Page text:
"I think you can see there's a bit of belief now coming back into the players," he said, and it's nice that after six months of having a Liverpool manager manage to say one wrong thing after another to the press there's finally a man in charge who isn't quite so fond of putting his foot in his mouth and throwing players under the bus.
Dalglish may not always say exactly what fans and supporters are thinking, of course, but it isn't his job to be a fan or supporter or to speak his mind as such. It's his job to be a manager, and in his various interviews and press conferences throughout his first week back he's done exactly that. Right now he's the manager of a deflated, struggling club punching well below its weight, and that showed when he went out of his way to praise Raul Meireles' goal and the boost in confidence it would provide following the derby draw on Sunday. Because right now, the entire team and just about every individual player more than anything needs a boost to their confidence, not public reminders of any possible shortcomings. For those not quite so worried about being the manager of Liverpool Football Club, on the other hand, it might have been more in order to offer a hesitant, "Well, sure, it was a nice goal, but..."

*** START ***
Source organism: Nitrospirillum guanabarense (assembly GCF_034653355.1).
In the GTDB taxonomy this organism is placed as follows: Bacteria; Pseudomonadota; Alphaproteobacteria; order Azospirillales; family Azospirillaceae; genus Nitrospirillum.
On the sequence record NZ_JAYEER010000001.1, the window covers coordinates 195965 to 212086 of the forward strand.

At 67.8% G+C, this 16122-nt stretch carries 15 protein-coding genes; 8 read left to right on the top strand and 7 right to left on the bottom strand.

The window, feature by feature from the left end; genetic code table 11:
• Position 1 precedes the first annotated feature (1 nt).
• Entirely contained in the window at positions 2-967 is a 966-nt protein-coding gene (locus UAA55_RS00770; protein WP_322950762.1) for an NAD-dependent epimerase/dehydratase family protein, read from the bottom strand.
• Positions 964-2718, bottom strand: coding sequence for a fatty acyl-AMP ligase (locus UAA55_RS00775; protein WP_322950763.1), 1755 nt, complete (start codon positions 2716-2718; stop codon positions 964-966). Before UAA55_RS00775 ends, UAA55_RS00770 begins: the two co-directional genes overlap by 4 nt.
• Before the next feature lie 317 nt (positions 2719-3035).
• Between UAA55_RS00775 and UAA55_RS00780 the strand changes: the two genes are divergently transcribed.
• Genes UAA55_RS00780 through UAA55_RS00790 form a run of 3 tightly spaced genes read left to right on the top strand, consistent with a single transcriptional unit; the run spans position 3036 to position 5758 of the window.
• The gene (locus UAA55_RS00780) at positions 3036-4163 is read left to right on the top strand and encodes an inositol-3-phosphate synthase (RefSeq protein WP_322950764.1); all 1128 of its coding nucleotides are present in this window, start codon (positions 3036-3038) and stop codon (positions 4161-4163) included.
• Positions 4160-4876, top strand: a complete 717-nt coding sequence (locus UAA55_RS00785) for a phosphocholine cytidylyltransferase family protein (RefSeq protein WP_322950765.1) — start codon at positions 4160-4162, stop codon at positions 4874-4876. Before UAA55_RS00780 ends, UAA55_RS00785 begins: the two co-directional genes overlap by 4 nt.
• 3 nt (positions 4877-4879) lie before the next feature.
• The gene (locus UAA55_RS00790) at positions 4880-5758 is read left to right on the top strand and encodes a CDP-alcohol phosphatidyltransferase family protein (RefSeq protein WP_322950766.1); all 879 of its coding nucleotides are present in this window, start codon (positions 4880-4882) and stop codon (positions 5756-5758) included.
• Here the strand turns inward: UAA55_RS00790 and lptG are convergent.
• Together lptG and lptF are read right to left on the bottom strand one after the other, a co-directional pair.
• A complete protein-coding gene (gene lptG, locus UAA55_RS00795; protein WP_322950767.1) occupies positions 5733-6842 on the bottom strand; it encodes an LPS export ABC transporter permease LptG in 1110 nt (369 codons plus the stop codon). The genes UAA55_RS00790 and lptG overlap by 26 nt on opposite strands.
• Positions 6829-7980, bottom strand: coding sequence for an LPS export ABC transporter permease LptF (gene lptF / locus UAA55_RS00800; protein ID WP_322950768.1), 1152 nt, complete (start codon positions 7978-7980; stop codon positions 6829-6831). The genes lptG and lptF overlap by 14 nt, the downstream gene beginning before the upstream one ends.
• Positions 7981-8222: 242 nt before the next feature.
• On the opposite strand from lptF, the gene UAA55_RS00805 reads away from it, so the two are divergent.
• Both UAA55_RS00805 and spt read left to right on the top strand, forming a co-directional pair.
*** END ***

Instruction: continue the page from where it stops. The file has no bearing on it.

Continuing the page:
Which brings us around to one of Liverpool's biggest problems in fully turning the corner since Dalglish's return: As much as there has been the very real problem of overcoming a global lack of confidence to address, the sudden and precipitous drop in performance from the man who up until a week ago had been one of Liverpool's few bright spots has made finding success that much harder. Even if Meireles' well taken strike against Everton was just reward for all the hard work he has done this season, outside of that one moment of magic he was one of Liverpool's worst players on the pitch, sloppy and slow to react, careless in possession and aimless in attack. Though much of the rest of the squad has been showing increasing signs of life, Meireles has appeared to do the exact opposite, though his plummeting form didn't actually coincide with Dalglish's return. Instead it went hand in hand with Steven Gerrard seing red against United. In the two an a half matches since then--most of Dalglish's current tenure at the club, of course, though this seems as good a time as any to remember that correlation does not equal causation--Meireles has been forced to push higher up the pitch as the most attacking central player behind Torres in a one striker system, and that has increasingly placed him in positions to receive the ball with his back to goal, under pressure from defenders by the time he turns. It seems clearly a role as unfamiliar and uncomfortable as the wing for a player more used to facing forward and picking out a pass, and in that more advanced role against both Blackpool and then Everton he gave the ball away with distressing frequency while looking off the pace.